How can we expand the application of digital modeling?

As digital modeling becomes more commonplace, architects are increasingly simulating buildings' energy use and exposure to wind and daylight during design. Despite this emerging practice, digital models are rarely used to examine more nuanced conditions such as the relationship between facade materials, textures, and climate. This represents a significant missed opportunity for the field of architecture, since the ways in which different surface textures react to changes in temperature, solar exposure, wind speed and direction, and relative humidity might have meaningful effects on a building's performance.

Facade panels made of encapsulated wax were designed to become more transparent or opaque in response to changes in weather, light, and the environment.

To address this issue head-on, KieranTimberlake collaborated with the Center for Information Technology and Architecture (CITA) at the Royal Danish Academy of Fine Arts in Copenhagen, Denmark, to expand our capacity for predicting how materials respond to environmental changes. To do this, our team developed facade prototypes made of paraffin wax encapsulated in PET, a type of transparent plastic. By harnessing the natural properties of wax, which is transparent when melted and opaque when solid, we were able to study how different surface textures responded to changes in weather.  
Accompanying these prototypes were physics-based digital models that reflected the various modes of heat transfer between the wax prototype and the surrounding environment. Our digital models were calibrated by our physical prototypes using wireless sensors embedded in the wax, allowing us to more closely monitor the facades' specific reactions to different conditions.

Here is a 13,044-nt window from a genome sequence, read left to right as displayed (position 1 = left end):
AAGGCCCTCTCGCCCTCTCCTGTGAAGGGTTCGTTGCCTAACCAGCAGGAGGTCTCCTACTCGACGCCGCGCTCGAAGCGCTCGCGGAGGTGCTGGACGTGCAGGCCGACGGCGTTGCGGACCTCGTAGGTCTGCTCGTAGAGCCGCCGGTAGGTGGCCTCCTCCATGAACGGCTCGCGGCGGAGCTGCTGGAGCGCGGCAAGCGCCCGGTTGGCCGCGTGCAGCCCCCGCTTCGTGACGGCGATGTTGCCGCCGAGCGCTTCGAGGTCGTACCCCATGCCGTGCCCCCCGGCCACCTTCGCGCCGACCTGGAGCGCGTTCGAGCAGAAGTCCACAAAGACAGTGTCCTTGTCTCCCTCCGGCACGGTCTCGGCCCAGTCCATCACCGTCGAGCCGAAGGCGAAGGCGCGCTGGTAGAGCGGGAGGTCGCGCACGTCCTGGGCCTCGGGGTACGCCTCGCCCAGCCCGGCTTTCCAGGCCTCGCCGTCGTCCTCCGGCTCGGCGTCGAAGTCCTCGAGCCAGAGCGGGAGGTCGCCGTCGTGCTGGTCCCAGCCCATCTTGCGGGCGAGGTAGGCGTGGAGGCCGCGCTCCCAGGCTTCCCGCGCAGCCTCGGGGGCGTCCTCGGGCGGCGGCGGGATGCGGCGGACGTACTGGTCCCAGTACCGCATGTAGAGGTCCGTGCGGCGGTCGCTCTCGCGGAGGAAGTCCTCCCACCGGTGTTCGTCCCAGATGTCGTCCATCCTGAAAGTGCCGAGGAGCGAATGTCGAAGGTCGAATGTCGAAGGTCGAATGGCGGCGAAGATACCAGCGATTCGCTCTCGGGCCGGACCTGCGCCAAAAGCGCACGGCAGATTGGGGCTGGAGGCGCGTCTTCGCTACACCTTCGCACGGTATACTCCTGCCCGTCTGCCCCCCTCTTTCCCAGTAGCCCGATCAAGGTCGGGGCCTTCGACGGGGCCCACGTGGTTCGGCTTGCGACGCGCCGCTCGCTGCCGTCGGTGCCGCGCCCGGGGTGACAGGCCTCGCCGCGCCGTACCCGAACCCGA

Once calibrated, we used these digital models to predict how the facade prototypes would respond to seasonal weather and tree leaf cover predictions throughout a typical year. We also used the calibrated models to conduct real-time simulations to see how alternative surface textures would react to these same conditions. Ultimately, our work was successful when we were able to predict the exact melting pattern of a given surface texture over time under specific weather conditions.

The physical facade prototypes helped us calibrate our digital models so that we could explore the actual (left) versus predicted (right) melting patterns of each surface texture under different environmental conditions.

In addition to our investigation of texture and climate, this project challenged us to create a platform that allowed a diverse team, of which some members had very little knowledge of the properties of heat transfer, to deeply explore the field of thermodynamics. In response, we brought together disciplines ranging from sculpture and architecture to material science and ecology into a single experiment that encompasses design, measurement, and calibration. By coupling physical prototypes with digital modeling, this experiment became more than the sum of its parts as our team created an engaging design process that encouraged performance-based thinking, fostered transdisciplinary design, rethought how to model phase change materials, and explored thermodynamics in architecture.

The full-scale testbed was installed in the courtyard of The Royal Danish Academy of Fine Arts across two seasons.

Additional Publications

This project has been shared via the following peer-reviewed publications: